2.) The Devices and Studios Engineering Group
This is more of a puzzler. Julie Larson-Green will oversee all hardware development and supply chain operations (think component purchasing) for all Microsoft devices, like the Surface and Xbox. But she’ll also have control of all of Microsoft’s “studios” experiences, such as its game development, music, video, and entertainment.
Not to slight Larson-Green, but this seems to put a lot on her plate. Games go hand-in-hand with the Xbox, true, but breaking out a Devices Engineering Group for Microsoft hardware and a Studios Engineering Group fror creative work seems like a more natural division of labor. Perhaps we’ll see this group fracture if Microsoft’s investments in either increase.
3.) Applications and Services Engineering Group
Qi Lu who ran Microsoft’s money-losing Online Services division where Bing resided, will now stash Bing inside a business that will presumably include Microsoft Office, a traditional money-maker for Microsoft. Lu will be responsible for “core technologies in productivity, communication, search and other information categories,” code for Office, Skype, and Bing. One question is who will be responsible for traditional Windows 8 and Windows Phone apps like Mail or People; they’re traditionally tied to the OS, but are also developed along their own timelines.
4.) Cloud and Enterprise Engineering Group
Satya Nadella will lead development of Microsoft’s back-end technologies like its datacenter, database and specific technologies for enterprise IT and development tools. He will also lead Microsoft’s datacenter development, construction and operation.
We can probably assume this means Nadella will continue to be responsible for Azure, and for tying it to the datacenter hardware that Microsoft uses to power its own cloud services. It’s hard to believe that Nadella won’t be contributing to Myerson’s work, ensuring that enterprises continue to influence the direction of Windows Server. But Nadella will apparently be responsible for the back-end database stuff, which will likely include Outlook.com and possibly SkyDrive.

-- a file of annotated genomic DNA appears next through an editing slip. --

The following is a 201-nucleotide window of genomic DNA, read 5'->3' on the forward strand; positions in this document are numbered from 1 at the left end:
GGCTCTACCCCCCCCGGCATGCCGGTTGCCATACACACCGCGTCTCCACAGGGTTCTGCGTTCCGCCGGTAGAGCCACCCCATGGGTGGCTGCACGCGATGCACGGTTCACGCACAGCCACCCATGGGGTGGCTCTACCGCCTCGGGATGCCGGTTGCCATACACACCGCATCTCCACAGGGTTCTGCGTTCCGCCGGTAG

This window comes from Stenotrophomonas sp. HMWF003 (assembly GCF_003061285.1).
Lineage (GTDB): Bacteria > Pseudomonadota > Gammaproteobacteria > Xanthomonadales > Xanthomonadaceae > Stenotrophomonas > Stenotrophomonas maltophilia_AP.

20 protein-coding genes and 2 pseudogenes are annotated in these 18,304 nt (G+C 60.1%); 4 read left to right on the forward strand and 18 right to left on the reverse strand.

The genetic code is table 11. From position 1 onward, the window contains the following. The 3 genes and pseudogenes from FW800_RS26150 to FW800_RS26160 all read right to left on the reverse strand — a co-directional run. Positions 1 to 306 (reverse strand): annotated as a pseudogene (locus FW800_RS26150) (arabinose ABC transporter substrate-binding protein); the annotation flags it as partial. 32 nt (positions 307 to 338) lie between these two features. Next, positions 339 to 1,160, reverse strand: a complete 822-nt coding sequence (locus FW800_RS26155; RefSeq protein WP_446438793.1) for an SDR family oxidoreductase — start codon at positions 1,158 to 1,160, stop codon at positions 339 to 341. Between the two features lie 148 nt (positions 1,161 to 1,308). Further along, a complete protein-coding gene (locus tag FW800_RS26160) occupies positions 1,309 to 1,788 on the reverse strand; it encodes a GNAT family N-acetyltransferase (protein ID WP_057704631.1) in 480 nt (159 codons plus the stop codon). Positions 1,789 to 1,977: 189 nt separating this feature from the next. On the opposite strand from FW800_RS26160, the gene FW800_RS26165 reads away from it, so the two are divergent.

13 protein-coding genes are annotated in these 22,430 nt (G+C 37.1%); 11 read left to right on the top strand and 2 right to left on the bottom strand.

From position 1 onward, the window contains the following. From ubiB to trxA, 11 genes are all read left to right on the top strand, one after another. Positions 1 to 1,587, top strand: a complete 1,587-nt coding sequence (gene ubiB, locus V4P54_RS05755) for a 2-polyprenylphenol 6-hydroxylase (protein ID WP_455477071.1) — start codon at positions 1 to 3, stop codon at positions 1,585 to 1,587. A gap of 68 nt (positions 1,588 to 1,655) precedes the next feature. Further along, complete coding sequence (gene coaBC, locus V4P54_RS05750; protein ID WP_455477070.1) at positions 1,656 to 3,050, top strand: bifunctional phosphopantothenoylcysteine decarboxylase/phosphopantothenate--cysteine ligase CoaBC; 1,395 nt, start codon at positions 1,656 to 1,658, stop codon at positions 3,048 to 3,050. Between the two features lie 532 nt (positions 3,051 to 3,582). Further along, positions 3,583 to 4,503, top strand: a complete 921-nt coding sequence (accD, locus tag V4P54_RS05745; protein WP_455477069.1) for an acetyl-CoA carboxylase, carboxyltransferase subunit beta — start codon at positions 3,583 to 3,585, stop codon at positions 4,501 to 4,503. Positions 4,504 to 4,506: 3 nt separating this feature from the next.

Microsoft Dynamics will have its own group, as will the Advanced Strategy and Research Group (aka Microsoft Research). Marketing, business development and evangelism, and the backoffice functions of finance, legal and corporate, and HR, will also have their own groups. The chief operating officer, Kevin Turner, will be his own group as well.
Will more collaboration mean less distinction?
Placing technologies first and foremost makes sense, in a way. Microsoft’s ecosystem has notoriously favored Windows, but even Windows 8 has barely cracked 100,000 apps in the Windows Store. Still, I think the question that will overshadow Microsoft in the months to come is how the company’s individual product managers will operate under these new marching orders. Will this empower them to coordinate and pull from disparate groups and improve their technologies? Or will they all be plagued with a sense of sameness, and with less emphasis on polish and pleasing the user?
What we do know is this: Microsoft’s Turner this week promised even more innovation for Microsoft in the year ahead than what Microsoft accomplished through July. And what the company does, or does not do, during that time, will be viewed through that prism.